Seeking to Be Non-Disturbed
“The disintegrating factor in man is the pursuit of illusion.” - Rhondell
Have you ever noticed that most everyone is seeking a life of some kind of ease, comfort or leisure? That our entire human system is based on an assumption that if we can simply remove the need for effort, then all would be well? Isn’t that at the root of much of the pursuit of wealth and acquisition? Having someone else to do the scut work of our lives? The desire for more leisure? Or even our sometimes human insistence that someone must serve us?
Physics teaches us that nothing can happen without the expenditure of energy, so how ironic it is that we seek to defy one of it's cardinal rules - to eliminate effort. These are the thoughts that resonated with me on a vacation to Acadia National Park. (Not surprisingly I was seeking leisure, though to be fair it did include a lot of physical activity.)
Our first sensory impressions occur in our mother’s wombs as we float in amniotic fluid - our first experience-based understanding of reality as a human being is akin to a timeless meditation.
It should be no surprise that our deepest drive may be simply to regain that non-disturbed state that created our earliest impressions. No wonder the pursuit of relaxation and leisure, and comfort and ease is something most desire.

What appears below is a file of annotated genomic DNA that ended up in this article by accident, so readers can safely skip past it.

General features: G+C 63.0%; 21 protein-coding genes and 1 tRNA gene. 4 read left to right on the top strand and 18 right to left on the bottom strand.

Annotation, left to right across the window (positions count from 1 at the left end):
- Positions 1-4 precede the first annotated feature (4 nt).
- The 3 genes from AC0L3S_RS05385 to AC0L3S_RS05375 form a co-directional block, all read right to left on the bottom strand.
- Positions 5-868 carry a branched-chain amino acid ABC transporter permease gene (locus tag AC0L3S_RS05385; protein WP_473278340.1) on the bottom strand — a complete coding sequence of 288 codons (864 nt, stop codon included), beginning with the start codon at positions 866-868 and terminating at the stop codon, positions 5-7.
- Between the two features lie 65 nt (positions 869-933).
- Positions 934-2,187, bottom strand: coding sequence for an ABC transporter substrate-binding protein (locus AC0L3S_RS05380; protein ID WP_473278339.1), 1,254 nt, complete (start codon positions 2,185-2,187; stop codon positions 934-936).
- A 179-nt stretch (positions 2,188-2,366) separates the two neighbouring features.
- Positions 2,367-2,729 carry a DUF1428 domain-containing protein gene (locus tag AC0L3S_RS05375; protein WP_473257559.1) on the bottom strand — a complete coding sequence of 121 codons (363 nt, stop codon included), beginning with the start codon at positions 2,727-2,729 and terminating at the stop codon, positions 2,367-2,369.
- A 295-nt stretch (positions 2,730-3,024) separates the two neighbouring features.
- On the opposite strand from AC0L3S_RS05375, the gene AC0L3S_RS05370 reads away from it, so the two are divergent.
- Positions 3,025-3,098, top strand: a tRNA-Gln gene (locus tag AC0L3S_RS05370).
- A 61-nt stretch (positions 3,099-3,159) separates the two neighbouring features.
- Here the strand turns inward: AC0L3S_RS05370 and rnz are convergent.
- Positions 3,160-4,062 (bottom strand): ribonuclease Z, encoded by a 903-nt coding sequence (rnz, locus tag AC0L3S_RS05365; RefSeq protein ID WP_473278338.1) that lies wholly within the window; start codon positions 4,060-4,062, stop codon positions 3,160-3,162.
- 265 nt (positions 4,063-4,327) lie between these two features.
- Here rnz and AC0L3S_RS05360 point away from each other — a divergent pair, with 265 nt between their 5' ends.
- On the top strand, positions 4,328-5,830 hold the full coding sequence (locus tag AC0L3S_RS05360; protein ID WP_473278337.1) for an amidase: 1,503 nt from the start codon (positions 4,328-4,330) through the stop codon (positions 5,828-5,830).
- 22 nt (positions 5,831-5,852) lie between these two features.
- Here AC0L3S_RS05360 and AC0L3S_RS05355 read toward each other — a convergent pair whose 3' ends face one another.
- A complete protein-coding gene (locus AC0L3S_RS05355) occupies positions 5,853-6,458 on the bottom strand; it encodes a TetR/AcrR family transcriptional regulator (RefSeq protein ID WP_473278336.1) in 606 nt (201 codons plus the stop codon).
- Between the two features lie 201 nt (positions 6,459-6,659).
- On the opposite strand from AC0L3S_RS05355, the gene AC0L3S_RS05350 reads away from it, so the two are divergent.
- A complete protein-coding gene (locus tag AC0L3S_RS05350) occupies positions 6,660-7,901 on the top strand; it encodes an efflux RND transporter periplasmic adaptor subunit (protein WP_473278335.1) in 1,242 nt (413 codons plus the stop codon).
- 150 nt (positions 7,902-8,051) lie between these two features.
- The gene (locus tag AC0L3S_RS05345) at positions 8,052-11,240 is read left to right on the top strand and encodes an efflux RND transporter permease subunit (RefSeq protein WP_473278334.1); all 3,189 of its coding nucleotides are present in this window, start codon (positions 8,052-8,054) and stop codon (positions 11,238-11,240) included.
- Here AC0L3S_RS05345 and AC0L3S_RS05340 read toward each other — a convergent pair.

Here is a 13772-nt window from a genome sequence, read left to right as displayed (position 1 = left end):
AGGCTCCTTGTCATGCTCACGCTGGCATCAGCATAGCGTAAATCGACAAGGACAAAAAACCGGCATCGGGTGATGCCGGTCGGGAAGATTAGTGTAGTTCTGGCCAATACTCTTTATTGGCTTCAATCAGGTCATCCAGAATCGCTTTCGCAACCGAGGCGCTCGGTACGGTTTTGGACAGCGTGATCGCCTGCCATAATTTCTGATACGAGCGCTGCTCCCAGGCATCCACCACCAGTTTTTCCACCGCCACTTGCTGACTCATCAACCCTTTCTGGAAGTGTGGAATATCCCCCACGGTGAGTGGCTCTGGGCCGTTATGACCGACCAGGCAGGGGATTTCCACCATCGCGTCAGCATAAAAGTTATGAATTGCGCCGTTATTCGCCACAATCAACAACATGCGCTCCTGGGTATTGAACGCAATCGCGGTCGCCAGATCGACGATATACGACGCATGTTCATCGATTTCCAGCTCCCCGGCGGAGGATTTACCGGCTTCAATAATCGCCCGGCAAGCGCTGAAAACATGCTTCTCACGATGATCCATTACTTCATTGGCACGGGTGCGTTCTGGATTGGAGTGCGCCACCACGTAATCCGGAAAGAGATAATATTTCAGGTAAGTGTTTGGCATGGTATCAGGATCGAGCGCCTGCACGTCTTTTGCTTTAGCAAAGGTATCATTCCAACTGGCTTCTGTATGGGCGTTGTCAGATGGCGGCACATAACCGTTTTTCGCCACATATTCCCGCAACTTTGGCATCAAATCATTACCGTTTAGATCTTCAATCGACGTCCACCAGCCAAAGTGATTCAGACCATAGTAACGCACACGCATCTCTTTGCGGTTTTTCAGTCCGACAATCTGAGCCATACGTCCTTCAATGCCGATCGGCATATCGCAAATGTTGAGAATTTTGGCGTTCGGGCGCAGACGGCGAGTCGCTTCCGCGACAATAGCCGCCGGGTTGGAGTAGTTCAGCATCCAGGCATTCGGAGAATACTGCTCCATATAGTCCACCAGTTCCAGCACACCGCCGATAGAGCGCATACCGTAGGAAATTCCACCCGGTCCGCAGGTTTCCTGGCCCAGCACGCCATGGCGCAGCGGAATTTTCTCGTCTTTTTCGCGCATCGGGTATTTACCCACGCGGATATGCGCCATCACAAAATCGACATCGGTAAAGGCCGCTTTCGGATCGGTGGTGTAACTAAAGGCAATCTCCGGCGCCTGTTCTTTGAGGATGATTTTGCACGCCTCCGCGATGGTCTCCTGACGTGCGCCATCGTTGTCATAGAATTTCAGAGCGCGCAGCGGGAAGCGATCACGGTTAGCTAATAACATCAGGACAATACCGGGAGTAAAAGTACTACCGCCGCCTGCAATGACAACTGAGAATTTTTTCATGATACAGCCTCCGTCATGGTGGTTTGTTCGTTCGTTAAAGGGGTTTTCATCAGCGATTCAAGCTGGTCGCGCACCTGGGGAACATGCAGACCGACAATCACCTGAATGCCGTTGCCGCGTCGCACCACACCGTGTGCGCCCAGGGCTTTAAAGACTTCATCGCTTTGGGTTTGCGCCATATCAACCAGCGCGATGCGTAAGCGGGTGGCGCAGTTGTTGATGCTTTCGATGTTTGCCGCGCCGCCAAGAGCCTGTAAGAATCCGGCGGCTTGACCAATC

It is this pursuit of non-disturbance that Rhondell described as the source of our disintegration. We balk against reality.
At the same time, it is our energetic expressions of discontent and discomfort that fuel all of our creations and innovations. Interestingly enough, it is the effort to avoid effort that produces a great deal of progress.
What a design for life and living as we are propelled to escape reality, we push reality forward.
So, what does this all mean?
What if we were to accept life as an effort-filled proposition in the same way that we accept the terms of gravity? We don’t fight it; instead, we work with it. Where we can take advantage of it, we do so. Where we can cooperate with it, we seek to align ourselves. When it presents opposition, we can minimize its effects in whatever ways are possible.
That is not an illusion. It might just produce greater freedom.
“Acceptance is the answer to all of my problems today. When I am disturbed, it is because I find some person, place, thing or situation - some fact of my life - unacceptable to me, and I can find no serenity until I accept that person, place, thing, or situation as being exactly the way it is supposed to be at this moment.” Alcoholics Anonymous
Seeing True™ in Action
For the most part, we cannot merely accept when we are in non-acceptance. We must examine the ways in which we are unaccepting, then determine another way.
· At the source of our discontent, what is it that we find unacceptable?
· What would need to be done for this situation to be altered?
· Is that feasible, or actionable?
· What would need to be changed within us for acceptance to arise?
· Why might we be unwilling to let go and find a better way?
· What is the cost to us of holding on versus the cost of letting go?